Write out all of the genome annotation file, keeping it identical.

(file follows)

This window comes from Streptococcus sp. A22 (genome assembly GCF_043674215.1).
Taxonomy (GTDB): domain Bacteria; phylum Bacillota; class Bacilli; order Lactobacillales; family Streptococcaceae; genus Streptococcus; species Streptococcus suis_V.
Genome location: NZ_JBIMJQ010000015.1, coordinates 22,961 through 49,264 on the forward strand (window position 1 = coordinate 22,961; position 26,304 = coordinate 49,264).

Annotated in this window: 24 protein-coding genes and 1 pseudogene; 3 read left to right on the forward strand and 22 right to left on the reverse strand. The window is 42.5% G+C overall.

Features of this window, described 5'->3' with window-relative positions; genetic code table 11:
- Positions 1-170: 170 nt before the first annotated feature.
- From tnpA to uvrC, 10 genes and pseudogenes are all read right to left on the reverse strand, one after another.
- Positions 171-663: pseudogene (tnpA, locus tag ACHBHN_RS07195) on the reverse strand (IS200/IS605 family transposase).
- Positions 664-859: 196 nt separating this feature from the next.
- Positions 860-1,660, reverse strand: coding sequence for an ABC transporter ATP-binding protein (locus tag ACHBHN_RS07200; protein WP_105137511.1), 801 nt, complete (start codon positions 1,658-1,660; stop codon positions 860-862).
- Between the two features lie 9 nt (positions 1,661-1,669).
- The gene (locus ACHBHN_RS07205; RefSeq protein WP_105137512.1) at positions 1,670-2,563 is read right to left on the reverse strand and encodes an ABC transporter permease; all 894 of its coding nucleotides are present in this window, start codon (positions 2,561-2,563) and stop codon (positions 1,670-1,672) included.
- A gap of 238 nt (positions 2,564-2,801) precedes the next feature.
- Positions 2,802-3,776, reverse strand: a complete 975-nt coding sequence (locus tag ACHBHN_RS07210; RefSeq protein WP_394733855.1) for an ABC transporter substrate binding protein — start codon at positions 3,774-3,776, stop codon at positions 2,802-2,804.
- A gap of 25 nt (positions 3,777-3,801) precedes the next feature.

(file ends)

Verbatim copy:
This window comes from Streptococcus sp. A22 (genome assembly GCF_043674215.1).
Taxonomy (GTDB): domain Bacteria; phylum Bacillota; class Bacilli; order Lactobacillales; family Streptococcaceae; genus Streptococcus; species Streptococcus suis_V.
Genome location: NZ_JBIMJQ010000015.1, coordinates 22,961 through 49,264 on the forward strand (window position 1 = coordinate 22,961; position 26,304 = coordinate 49,264).

Annotated in this window: 24 protein-coding genes and 1 pseudogene; 3 read left to right on the forward strand and 22 right to left on the reverse strand. The window is 42.5% G+C overall.

Features of this window, described 5'->3' with window-relative positions; genetic code table 11:
- Positions 1-170: 170 nt before the first annotated feature.
- From tnpA to uvrC, 10 genes and pseudogenes are all read right to left on the reverse strand, one after another.
- Positions 171-663: pseudogene (tnpA, locus tag ACHBHN_RS07195) on the reverse strand (IS200/IS605 family transposase).
- Positions 664-859: 196 nt separating this feature from the next.
- Positions 860-1,660, reverse strand: coding sequence for an ABC transporter ATP-binding protein (locus tag ACHBHN_RS07200; protein WP_105137511.1), 801 nt, complete (start codon positions 1,658-1,660; stop codon positions 860-862).
- Between the two features lie 9 nt (positions 1,661-1,669).
- The gene (locus ACHBHN_RS07205; RefSeq protein WP_105137512.1) at positions 1,670-2,563 is read right to left on the reverse strand and encodes an ABC transporter permease; all 894 of its coding nucleotides are present in this window, start codon (positions 2,561-2,563) and stop codon (positions 1,670-1,672) included.
- A gap of 238 nt (positions 2,564-2,801) precedes the next feature.
- Positions 2,802-3,776, reverse strand: a complete 975-nt coding sequence (locus tag ACHBHN_RS07210; RefSeq protein WP_394733855.1) for an ABC transporter substrate binding protein — start codon at positions 3,774-3,776, stop codon at positions 2,802-2,804.
- A gap of 25 nt (positions 3,777-3,801) precedes the next feature.